Explain the mechanism of the formation of a longitudinal wave when the source vibrates in the air.
PROPAGATION OF SOUND IN AIR: When a source of sound vibrates, it creates a periodic disturbance in the medium near it (i.e., the condition of medium changes). The disturbance then travels in the medium in form of waves. This can be understood by the following example.
Example: Take a vertical metal strip with its lower end fixed. Push its upper end to one side and then release it. As it vibrates, i.e. moves alternately to the right and left, sound is produced. Figure shows the steady (or mean position) of the metal strip and normal condition of air layers near the strip.
As the strip moves to the right from a to b in Figure it pushes the particles of air layer in front of it. So the particles of air in this layer come closer to each other i. e., air in that layer gets compressed (or compression is formed at C). The particles of this layer while moving towards right, pushes and compresses the layer next to it, which then compresses the next layer and so on. Thus the disturbance moves forward in form of compression. The particles of the medium do not move with the compression.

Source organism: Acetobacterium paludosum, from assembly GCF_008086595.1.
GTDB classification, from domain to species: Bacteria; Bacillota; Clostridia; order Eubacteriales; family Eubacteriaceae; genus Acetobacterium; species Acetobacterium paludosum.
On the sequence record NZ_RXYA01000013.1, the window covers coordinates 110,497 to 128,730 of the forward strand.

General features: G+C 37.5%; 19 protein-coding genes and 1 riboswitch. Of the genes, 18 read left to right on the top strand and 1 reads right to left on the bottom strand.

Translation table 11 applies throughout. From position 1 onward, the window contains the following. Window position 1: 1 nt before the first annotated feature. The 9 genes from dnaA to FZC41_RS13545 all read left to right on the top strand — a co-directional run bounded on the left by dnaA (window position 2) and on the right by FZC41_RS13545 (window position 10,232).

As the metal strip starts returning from b to a in Figure after pushing the particles near the strip, the compression C moves forward and the particles of air near the strip return back to their normal positions due to the elasticity of the medium.
When the strip moves to the left from a to c in Figure it pulls the layer of air near it towards left and thus produces a space of very low pressure on its right side. The air layers on the right side of the strip expand in this region thus forming the rarefied layers. ‘This region of low pressure is called a rarefaction R.
By the time the strip returns from c to its mean position a in Figure the rarefaction R moves forward and air layers near the strip return back to their normal position due to the elasticity of the medium.
In this manner, as strip moves to the right and left repeatedly, the compression and rarefaction regions are produced one after the other which carry the disturbance along with, definite speed depending on the nature of the medium.
One complete to and fro motion of the strip forms one compression and one rarefaction which together constitute one wave. This wave in which the particles of the medium vibrate about their mean positions, in the direction of propagation of sound, is called the longitudinal wave. Thus sound travels in air form of longitudinal waves. Actually, the longitudinal waves can be produced in solids, in liquids as well as in gases.
Thus, due to propagation of the wave in a medium, the particles of the medium vibrate about their mean positions (without leaving their positions) and they transfer the energy with a constant speed from one place of medium to the other place